Andrea Segre’s Shun Li And The Poet is a tender tale of friendship between a Chinese immigrant and a Venetian fisherman-cum-poet.
From Across the Waves by Laura Bennett
CAUTION: Here be spoilers
After a decade of exploring migration in Italy, and in the Veneto in particular, Andrea Segre’s latest film Shun Li and the Poet focuses on an unlikely friendship between Chinese immigrant Shun Li and local fisherman Bepi. The film’s original Italian title is Io Sono Li, a play on words meaning both I Am Li and I Am There, a reference to the themes of cross cultural identity and belonging featured throughout the film.
Shun Li (Zhao Tao) starts out in Rome, sewing in a sweatshop in one of the eternal city’s faceless apartment-block suburbs, alongside hundreds of other Chinese workers. She is unexpectedly called in by her boss one day and told she is to be transferred north in just two weeks’ time. She will be working as a waitress in the town of Chioggia, outside Venice. She has no choice in the matter and is sent off like a commodity. We see her travelling alone up the spine of Italy, as classic landscapes speed by through the coach windows. She arrives on the banks of the shimmering lagoon at sunset.
Once in Chioggia she is given a room sharing with another worker. She will not be waitressing in the Chinese restaurant as expected, but tending bar at a local fisherman’s osteria. She is quickly shown the ropes and attempts to pick up some of the regulars’ idiosyncratic orders. The role of Shun Li is played delicately and beautifully by Zhao Tao, who won the David di Donatello award for Best Actress for her bilingual role. Despite their initial reticence, the regulars begin to warm to Shun Li and vice versa. One day she prepares Chinese-style locally caught prawns for them, to a curious yet mixed reception. She works hard; it transpires that she is earning the money to pay for her 8-year-old son to join her in Italy. She asks for a half-day off to buy him a birthday present to send back to China, but her request is met with stern refusal.
Little by little, she becomes close to one of the bar’s regulars: Bepi. Also an immigrant, Bepi grew up in Yugoslavia, but has been in Italy for 30 years. Having recently lost his wife, he spends his time fishing from his hut over the lagoon, composing poetry, and countering his son’s insistence that he leave his tiny apartment in Chioggia to live with his son and young family in more urban Mestre. One evening Shun Li and Bepi get to talking as she is closing up the bar. She tells him about her son and shows him photographs of home. He tells her about his own family and growing up back in Yugoslavia. Although very different, their experiences as immigrants unite them through a common understanding of the difficulties of being accepted as an outsider in modern-day Italy.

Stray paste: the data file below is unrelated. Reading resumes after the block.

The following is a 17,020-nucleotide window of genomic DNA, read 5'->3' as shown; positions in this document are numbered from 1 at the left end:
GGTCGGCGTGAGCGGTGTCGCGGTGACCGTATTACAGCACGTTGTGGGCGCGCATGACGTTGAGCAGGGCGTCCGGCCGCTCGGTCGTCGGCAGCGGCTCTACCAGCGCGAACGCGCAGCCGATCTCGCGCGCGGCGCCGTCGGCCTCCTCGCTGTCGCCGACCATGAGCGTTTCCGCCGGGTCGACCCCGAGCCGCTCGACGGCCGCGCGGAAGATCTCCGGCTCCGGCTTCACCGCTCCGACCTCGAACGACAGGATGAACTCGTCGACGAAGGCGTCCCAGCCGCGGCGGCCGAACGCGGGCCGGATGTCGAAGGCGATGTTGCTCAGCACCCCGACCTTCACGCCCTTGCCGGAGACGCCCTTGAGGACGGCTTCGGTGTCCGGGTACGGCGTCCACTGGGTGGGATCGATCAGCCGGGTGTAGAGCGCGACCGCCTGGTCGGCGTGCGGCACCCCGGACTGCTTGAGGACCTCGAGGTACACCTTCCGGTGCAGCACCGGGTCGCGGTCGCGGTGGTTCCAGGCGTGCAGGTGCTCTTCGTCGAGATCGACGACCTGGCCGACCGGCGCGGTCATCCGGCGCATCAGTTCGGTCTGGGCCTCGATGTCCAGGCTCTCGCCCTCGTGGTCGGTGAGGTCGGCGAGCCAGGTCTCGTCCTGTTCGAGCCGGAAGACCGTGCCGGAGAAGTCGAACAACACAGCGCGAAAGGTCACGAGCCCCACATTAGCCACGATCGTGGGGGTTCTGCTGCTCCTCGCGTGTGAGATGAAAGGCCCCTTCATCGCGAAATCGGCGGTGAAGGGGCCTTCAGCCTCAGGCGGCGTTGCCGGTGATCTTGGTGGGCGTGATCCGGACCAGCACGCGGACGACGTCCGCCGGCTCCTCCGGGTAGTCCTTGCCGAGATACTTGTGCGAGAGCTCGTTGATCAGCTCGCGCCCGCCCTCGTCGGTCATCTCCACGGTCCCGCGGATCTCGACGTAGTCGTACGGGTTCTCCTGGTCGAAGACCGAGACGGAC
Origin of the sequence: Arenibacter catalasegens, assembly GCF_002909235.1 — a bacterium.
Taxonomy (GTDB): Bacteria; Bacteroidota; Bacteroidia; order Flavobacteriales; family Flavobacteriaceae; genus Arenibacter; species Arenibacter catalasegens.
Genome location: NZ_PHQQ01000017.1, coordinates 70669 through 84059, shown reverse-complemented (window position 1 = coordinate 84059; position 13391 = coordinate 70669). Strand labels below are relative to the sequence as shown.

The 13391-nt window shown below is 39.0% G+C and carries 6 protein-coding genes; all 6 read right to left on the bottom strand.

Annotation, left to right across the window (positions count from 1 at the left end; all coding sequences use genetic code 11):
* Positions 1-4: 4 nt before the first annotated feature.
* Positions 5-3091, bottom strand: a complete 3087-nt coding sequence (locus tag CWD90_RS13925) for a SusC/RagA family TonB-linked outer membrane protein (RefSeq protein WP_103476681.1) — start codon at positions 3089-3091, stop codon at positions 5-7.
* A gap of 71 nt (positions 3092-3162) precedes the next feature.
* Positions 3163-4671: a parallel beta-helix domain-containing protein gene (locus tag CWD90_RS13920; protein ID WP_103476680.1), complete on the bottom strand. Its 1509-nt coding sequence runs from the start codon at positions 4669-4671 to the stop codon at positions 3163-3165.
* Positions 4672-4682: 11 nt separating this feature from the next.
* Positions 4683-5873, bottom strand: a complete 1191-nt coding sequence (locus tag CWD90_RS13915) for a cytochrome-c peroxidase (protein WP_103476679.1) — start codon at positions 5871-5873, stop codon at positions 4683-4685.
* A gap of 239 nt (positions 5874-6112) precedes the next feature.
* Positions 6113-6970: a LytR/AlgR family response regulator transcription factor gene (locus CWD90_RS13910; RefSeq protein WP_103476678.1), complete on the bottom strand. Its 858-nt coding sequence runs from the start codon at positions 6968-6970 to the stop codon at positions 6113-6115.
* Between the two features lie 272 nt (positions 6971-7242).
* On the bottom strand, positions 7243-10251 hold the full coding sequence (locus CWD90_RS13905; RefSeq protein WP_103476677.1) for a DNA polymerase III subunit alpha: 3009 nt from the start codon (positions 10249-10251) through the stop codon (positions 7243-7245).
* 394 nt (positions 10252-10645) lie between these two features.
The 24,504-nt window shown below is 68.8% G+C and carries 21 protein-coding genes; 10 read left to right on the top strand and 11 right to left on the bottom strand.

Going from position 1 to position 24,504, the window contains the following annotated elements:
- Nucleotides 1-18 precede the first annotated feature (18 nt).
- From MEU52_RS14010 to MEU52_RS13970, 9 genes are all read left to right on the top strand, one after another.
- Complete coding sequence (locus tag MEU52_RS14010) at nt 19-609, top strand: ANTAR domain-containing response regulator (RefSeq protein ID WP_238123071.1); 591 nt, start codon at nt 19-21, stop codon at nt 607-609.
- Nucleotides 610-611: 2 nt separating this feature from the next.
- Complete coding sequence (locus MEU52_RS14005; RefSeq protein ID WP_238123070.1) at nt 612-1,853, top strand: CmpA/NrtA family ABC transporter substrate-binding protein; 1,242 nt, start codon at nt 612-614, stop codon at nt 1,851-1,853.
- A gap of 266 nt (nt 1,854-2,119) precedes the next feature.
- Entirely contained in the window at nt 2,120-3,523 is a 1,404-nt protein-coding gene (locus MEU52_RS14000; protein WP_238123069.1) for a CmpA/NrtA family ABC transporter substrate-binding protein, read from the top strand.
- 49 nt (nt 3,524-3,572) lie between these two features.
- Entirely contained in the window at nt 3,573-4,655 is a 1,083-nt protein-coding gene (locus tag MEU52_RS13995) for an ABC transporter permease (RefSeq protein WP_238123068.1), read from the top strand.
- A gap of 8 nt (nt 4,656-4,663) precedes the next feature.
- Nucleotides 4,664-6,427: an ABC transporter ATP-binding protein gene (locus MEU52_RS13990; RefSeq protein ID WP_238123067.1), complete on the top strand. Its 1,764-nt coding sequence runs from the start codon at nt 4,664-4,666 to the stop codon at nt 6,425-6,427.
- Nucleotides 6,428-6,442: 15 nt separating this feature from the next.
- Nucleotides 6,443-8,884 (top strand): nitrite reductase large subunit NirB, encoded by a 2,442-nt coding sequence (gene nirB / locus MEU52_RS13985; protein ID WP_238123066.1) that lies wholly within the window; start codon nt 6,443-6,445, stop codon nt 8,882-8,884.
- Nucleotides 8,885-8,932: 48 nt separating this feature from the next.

Shun Li and her roommate have a rare day off. While her friend spends the day doing tai chi on the beach, Shun Li travels into Venice to marvel at the beauty of the Grand Canal. In the afternoon, she joins Bepi at his fisherman’s hut, idyllically suspended on stilts over the bewitching lagoon, with the snow-covered peaks of the Dolomites in the distance. The big skies and endless seas hint at the distances they have both travelled.
As their friendship develops, they become the butt of gossip from both communities. The Chinese community don’t want Shun Li to give Chinese workers a bad name and risk destabilising their position in the small town. Bepi’s friends are concerned that Shun Li has an ulterior motive and is using him for his supposed inheritance. Ignorant racist clichés about a Chinese invasion and “taking over” are trotted out in echoes of the discourse currently being heard in many European countries. Eventually the situation comes to an angry head and Shun Li and Bepi are forced apart. Shun Li is transferred to a job back in the clothing industry and continues working hard with dreams of being reunited with her son.
As Shun Li’s dreams finally come true thanks to the intervention of a friend, her thoughts return to Bepi and she makes a visit back to Chioggia that sadly comes all too late. A skilfully acted, subtle film, Shun Li And The Poet succeeds in giving a human face to immigration and the sacrifices made by foreign workers across Europe in the hope of giving their families a better life. Faced with a cultural divide, Shun Li and Bepi’s fates are different, yet their story is a captivating one.
Shun Li And The Poet is released on 21st June 2013 in the UK